This spider catapults itself out of being eaten after mating!

Sexual cannibalism is an extreme form of competition between the sexes. In order not to be devoured, the males must therefore develop stratagems in order to escape a disastrous fate after mating. In a spider, the males catapult each other at impressive speeds at the end of a thread.

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There are several mechanisms in the animal kingdom that allow individuals to perform very rapid actions. These concern, for example, the projection of part of their anatomy, such as the tongue in the chameleon, the jaw in the sharks, or the catapult of the whole individual. These actions are known to be associated with predation behavior but also flight from predators. There is, however, a very specific case in which animals catapult themselves to avoid their own congeners.

Sexual cannibalism involves the female devouring her mate before, during, or after mating

This is the case of cannibalism sex, a practice which is, for example, observed in mantises and spiders. the sexual cannibalism implies that the female devours her partner before, during or after mating. In order to escape this sad fate, the spiders males of the species Philoponella prominens have developed the ability to propel themselves far, far away from the female they have finished mating with.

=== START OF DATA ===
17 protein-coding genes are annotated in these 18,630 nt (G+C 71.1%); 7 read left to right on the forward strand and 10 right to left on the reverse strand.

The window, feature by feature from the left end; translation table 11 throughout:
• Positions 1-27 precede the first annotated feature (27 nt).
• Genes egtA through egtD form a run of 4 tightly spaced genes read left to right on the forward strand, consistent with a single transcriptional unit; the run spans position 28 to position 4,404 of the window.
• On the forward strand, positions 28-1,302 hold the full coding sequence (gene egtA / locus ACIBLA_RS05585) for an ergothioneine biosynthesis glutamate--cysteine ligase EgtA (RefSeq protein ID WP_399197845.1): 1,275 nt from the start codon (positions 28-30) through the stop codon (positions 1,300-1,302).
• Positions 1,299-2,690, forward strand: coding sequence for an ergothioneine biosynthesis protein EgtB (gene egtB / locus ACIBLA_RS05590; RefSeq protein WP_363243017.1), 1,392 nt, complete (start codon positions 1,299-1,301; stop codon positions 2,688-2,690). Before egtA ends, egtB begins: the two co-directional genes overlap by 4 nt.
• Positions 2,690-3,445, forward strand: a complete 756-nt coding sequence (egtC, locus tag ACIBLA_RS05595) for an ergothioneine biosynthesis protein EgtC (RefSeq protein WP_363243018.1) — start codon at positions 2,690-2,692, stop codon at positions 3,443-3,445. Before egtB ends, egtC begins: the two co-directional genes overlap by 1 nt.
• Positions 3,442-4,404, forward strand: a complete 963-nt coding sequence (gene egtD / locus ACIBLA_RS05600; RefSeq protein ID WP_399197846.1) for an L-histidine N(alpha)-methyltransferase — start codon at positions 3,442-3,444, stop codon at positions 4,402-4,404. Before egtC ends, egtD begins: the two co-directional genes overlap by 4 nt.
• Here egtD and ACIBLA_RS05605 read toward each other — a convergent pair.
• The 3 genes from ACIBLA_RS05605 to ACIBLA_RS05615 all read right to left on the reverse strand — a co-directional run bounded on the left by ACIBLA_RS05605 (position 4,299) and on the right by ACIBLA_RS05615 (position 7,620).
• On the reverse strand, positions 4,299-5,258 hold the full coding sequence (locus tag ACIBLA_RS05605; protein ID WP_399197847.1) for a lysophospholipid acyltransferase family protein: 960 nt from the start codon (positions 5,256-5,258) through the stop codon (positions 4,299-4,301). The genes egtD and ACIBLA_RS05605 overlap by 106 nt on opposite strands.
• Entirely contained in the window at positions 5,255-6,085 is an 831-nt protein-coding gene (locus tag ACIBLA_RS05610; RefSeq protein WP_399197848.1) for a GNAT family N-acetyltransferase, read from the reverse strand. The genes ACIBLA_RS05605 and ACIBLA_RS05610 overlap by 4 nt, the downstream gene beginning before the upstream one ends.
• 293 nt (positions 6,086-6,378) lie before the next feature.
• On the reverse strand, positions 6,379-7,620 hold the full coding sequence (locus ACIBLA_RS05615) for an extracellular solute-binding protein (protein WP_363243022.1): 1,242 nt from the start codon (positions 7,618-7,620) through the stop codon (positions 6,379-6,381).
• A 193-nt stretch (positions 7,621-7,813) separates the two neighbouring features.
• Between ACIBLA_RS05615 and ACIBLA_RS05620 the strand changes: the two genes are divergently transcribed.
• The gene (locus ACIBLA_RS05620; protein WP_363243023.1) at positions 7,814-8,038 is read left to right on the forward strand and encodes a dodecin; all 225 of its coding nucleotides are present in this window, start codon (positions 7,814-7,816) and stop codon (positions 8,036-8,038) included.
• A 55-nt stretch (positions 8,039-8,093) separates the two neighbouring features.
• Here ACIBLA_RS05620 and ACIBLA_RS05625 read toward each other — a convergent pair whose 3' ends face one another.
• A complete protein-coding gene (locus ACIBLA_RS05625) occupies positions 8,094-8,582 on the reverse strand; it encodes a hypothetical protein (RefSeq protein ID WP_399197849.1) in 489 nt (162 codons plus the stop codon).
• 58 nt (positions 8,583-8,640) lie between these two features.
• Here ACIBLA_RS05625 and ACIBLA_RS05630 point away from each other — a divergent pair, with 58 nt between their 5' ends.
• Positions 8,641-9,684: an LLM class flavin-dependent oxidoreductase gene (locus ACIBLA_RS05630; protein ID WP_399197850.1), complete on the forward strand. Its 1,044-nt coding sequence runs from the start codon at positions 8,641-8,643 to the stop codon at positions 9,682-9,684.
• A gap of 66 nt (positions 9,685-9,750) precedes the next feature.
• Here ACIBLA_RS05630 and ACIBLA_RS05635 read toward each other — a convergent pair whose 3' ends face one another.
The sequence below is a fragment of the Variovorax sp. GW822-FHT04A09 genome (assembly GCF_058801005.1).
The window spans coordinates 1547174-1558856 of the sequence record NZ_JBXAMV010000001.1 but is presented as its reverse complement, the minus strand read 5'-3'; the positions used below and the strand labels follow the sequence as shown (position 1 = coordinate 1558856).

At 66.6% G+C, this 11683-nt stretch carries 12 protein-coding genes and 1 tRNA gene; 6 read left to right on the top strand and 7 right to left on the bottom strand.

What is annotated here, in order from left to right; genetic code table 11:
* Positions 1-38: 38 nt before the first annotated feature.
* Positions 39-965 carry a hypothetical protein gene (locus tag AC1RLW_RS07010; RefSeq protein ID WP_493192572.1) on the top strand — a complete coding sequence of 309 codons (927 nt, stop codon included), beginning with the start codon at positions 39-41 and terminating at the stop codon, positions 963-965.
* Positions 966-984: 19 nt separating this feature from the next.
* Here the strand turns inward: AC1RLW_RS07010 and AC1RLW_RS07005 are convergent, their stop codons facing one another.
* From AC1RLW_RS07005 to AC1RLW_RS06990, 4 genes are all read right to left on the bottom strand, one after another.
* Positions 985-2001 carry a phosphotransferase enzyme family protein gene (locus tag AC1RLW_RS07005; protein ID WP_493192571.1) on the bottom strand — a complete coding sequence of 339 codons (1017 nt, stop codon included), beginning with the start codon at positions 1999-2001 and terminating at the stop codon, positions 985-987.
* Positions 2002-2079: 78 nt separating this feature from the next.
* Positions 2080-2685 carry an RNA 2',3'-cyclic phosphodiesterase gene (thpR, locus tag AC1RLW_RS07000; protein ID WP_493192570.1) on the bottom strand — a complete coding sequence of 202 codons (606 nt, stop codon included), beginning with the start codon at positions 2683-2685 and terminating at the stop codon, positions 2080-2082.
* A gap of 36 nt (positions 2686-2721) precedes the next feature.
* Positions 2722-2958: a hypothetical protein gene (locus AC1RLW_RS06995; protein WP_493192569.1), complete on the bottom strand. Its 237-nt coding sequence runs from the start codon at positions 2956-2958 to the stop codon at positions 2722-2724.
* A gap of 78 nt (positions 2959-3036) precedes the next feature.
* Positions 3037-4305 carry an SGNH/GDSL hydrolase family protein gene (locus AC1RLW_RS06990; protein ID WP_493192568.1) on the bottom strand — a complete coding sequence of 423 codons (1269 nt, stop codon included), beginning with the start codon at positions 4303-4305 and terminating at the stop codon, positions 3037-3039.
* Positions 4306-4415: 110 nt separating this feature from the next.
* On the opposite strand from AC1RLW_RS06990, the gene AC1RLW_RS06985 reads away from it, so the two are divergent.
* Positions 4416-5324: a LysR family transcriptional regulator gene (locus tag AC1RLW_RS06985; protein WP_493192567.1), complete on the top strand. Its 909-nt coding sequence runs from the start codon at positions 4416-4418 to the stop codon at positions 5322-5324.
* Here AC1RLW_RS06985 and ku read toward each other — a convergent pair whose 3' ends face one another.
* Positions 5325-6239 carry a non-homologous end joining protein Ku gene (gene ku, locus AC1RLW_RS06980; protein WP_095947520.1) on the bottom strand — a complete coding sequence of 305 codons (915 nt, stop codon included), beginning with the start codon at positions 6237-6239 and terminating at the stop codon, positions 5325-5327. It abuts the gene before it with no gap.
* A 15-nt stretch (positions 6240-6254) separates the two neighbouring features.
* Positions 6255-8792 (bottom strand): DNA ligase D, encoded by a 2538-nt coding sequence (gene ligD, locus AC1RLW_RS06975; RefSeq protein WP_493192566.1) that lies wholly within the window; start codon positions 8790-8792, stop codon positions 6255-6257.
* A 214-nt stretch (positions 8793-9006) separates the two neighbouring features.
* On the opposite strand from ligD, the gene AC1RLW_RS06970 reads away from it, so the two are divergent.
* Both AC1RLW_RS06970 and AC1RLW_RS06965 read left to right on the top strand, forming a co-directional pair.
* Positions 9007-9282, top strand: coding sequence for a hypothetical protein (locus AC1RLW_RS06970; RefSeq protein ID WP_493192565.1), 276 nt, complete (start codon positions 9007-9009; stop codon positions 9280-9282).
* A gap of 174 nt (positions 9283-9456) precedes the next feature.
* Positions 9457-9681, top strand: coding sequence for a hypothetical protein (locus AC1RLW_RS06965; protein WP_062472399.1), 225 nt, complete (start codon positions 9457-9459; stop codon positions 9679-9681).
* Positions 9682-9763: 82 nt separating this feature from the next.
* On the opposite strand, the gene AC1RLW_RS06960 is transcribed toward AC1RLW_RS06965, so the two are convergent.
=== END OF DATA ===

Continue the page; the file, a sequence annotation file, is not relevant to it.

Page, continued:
Survival is in the acrobatics

An international research team has published the analysis of this amazing escape behavior in the newspaper Current Biology. During their study, the authors observed 155 matings and report that at the end of 152 of them, the males catapulted females and all survived. The three that did not escape were captured and eaten by the females.

The authors then stopped some males from running away after mating to determine how much of this was running away. For this, they placed small brushes about 2 mm long on the back of 30 males who were unable to catapult themselves and were all captured and devoured by their respective partners. This finding is enough to horrify readers but unequivocally proves that catapulting is a behavior necessary for the survival of males of the species. P.prominens and that it conditions the number of sexual partners they have during their lifetime and therefore their reproductive success.

One of the elements of success of this ejection resides in the speed of the action. The authors thus indicate that if the average catapult speed of the male after mating is around 66 cm/s, the record speed of 88.2 cm/s was recorded for one of the males who was visibly holding on very hard to his life. The authors explain that males need their two front legs to perform this movement propulsion; these are in fact bent towards the female during mating and suddenly relax when the male catapults himself.

A male catapulting from a female during copulation in high speed video (1500 fps) and in normal video (30 fps). © Shichang Zhang

Finally, the authors report that the males are attached to a silken thread that connects them to the canvas of the female and that this allows them, when they catapult themselves, to reach this web. This return is in their interest because the male can then return to the female and mate with her again, up to six times. At the house of P.prominensso as not to lose your head in the game of love, it is better to be ready to take… the big leap.

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